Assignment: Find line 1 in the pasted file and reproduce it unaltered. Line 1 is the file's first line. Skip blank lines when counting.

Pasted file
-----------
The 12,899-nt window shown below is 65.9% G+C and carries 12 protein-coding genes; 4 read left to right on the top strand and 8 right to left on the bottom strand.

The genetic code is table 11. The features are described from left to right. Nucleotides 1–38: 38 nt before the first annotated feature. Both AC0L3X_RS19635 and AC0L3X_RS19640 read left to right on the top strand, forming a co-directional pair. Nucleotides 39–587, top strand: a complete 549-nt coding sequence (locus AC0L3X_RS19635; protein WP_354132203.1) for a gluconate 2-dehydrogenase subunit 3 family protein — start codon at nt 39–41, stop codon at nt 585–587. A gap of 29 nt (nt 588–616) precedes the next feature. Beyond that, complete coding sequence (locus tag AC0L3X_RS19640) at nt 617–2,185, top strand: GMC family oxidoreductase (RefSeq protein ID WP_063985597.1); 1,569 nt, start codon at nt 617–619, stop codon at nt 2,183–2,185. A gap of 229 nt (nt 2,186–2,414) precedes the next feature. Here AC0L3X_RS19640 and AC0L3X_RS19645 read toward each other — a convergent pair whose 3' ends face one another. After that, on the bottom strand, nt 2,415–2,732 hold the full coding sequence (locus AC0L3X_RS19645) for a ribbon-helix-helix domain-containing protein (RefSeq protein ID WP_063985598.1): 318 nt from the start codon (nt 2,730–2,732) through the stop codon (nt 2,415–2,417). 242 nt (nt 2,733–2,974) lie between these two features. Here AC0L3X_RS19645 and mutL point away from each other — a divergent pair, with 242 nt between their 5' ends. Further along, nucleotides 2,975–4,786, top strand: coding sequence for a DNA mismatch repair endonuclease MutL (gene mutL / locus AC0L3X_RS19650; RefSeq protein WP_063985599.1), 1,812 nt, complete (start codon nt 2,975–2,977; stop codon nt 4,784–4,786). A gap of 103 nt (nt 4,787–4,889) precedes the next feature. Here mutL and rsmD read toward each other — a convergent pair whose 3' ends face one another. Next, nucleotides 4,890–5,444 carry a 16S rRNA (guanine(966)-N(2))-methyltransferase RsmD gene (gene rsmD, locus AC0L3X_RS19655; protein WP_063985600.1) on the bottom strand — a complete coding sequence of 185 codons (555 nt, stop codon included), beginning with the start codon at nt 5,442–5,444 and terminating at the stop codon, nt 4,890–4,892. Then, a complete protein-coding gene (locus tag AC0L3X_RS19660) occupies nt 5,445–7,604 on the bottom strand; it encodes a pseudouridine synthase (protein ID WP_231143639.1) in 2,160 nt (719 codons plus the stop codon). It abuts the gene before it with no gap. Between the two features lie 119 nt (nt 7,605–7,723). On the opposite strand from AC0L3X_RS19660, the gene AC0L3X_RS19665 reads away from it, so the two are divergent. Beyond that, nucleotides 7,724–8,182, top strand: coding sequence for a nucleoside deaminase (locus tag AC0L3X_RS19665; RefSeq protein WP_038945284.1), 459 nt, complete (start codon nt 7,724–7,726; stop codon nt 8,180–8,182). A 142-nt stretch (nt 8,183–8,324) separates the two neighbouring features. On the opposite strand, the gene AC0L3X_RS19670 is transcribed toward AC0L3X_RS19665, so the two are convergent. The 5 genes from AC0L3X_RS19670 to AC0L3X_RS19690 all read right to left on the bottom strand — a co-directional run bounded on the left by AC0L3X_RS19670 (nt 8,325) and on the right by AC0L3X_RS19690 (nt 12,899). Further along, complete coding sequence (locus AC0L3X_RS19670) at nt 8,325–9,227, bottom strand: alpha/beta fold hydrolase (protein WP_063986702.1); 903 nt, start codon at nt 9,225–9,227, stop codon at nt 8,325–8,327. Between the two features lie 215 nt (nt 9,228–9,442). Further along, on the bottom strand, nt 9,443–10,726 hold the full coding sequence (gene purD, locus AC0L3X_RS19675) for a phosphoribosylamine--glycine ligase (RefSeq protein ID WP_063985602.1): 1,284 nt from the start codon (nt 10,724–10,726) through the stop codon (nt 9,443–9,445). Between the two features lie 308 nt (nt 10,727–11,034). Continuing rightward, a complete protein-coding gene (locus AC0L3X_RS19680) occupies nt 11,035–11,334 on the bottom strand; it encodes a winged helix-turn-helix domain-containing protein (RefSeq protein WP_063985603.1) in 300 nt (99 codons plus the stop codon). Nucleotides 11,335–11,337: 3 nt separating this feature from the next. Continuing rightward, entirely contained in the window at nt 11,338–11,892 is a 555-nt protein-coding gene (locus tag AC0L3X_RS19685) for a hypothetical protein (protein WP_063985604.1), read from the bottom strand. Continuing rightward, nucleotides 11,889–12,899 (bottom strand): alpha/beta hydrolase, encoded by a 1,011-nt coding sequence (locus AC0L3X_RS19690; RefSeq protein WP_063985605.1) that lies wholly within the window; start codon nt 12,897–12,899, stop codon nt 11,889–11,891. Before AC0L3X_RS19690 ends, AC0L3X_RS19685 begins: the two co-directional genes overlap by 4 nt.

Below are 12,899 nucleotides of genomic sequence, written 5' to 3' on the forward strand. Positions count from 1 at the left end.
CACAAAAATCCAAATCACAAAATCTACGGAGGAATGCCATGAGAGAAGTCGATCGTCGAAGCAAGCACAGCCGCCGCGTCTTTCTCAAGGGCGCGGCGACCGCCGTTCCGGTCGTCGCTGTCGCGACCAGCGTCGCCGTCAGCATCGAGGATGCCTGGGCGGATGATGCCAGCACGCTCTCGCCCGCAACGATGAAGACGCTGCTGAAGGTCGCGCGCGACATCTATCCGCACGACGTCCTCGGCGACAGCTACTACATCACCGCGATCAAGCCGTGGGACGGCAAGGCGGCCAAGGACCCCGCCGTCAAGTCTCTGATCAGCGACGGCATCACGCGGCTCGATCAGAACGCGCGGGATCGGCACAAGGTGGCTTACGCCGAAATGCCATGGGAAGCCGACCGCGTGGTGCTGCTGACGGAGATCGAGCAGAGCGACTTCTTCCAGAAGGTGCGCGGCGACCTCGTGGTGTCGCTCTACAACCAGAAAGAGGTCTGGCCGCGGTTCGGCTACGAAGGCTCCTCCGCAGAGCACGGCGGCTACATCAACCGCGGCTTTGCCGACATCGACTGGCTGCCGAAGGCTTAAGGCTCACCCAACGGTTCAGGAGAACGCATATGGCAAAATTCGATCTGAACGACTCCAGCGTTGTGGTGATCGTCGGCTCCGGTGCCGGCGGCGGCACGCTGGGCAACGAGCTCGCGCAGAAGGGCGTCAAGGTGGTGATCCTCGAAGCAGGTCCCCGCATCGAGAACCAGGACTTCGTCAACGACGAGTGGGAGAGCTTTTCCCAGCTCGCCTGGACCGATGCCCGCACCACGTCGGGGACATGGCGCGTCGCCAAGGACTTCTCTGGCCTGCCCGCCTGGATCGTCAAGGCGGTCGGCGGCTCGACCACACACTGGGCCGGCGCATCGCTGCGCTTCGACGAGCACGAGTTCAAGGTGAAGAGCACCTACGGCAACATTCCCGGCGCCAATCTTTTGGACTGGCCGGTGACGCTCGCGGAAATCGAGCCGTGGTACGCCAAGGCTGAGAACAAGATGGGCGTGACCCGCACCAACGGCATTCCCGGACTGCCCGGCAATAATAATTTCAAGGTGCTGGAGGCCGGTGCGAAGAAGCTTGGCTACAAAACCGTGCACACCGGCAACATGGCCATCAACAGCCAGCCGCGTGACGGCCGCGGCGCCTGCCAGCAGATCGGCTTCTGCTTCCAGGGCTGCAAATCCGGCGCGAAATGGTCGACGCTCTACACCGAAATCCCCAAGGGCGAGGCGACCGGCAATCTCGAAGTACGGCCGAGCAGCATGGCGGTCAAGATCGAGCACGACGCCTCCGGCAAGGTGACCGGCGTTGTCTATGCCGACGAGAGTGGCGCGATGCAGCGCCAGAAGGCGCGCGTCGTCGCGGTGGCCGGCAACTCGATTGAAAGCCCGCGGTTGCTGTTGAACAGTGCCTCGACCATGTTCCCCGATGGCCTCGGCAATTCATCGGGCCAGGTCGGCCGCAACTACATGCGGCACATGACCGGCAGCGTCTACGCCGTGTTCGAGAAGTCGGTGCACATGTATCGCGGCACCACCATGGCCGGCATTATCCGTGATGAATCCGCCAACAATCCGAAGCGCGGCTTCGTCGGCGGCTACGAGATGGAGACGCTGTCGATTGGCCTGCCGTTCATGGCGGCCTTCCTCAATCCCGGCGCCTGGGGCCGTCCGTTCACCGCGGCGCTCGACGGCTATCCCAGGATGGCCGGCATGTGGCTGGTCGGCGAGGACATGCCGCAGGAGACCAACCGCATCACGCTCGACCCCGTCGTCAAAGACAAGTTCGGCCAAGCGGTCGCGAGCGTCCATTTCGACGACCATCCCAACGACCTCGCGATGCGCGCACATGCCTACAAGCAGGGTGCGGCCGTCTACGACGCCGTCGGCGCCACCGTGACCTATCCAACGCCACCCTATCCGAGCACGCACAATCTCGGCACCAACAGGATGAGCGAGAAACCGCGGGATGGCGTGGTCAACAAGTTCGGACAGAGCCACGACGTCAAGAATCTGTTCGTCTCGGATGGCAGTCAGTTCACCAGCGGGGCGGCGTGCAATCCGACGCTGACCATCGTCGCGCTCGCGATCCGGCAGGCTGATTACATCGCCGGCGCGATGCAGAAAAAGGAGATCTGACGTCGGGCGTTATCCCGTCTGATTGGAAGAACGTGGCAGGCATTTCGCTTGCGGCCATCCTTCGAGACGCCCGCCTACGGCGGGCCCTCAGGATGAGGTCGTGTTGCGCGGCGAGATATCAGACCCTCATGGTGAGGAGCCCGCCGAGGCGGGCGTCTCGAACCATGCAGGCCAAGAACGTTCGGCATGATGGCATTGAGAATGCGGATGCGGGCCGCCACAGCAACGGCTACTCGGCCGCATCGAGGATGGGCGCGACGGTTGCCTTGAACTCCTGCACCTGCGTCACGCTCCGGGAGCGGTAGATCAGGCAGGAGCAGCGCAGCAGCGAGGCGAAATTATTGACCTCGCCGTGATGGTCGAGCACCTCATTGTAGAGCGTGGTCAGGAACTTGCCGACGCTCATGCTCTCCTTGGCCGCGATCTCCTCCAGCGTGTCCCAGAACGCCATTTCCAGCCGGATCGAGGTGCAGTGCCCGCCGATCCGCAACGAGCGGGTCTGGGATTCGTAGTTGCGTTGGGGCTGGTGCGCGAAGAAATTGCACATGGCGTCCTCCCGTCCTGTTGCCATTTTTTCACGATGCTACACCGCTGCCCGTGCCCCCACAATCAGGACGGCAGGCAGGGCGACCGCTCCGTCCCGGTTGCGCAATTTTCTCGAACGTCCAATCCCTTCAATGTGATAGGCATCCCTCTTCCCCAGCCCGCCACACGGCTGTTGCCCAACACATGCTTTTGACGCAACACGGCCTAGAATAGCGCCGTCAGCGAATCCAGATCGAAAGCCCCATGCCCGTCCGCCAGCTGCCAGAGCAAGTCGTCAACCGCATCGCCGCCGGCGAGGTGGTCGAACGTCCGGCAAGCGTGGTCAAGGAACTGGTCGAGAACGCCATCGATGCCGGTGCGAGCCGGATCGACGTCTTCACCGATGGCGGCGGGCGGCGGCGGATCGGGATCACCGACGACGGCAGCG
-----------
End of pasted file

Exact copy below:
The 12,899-nt window shown below is 65.9% G+C and carries 12 protein-coding genes; 4 read left to right on the top strand and 8 right to left on the bottom strand.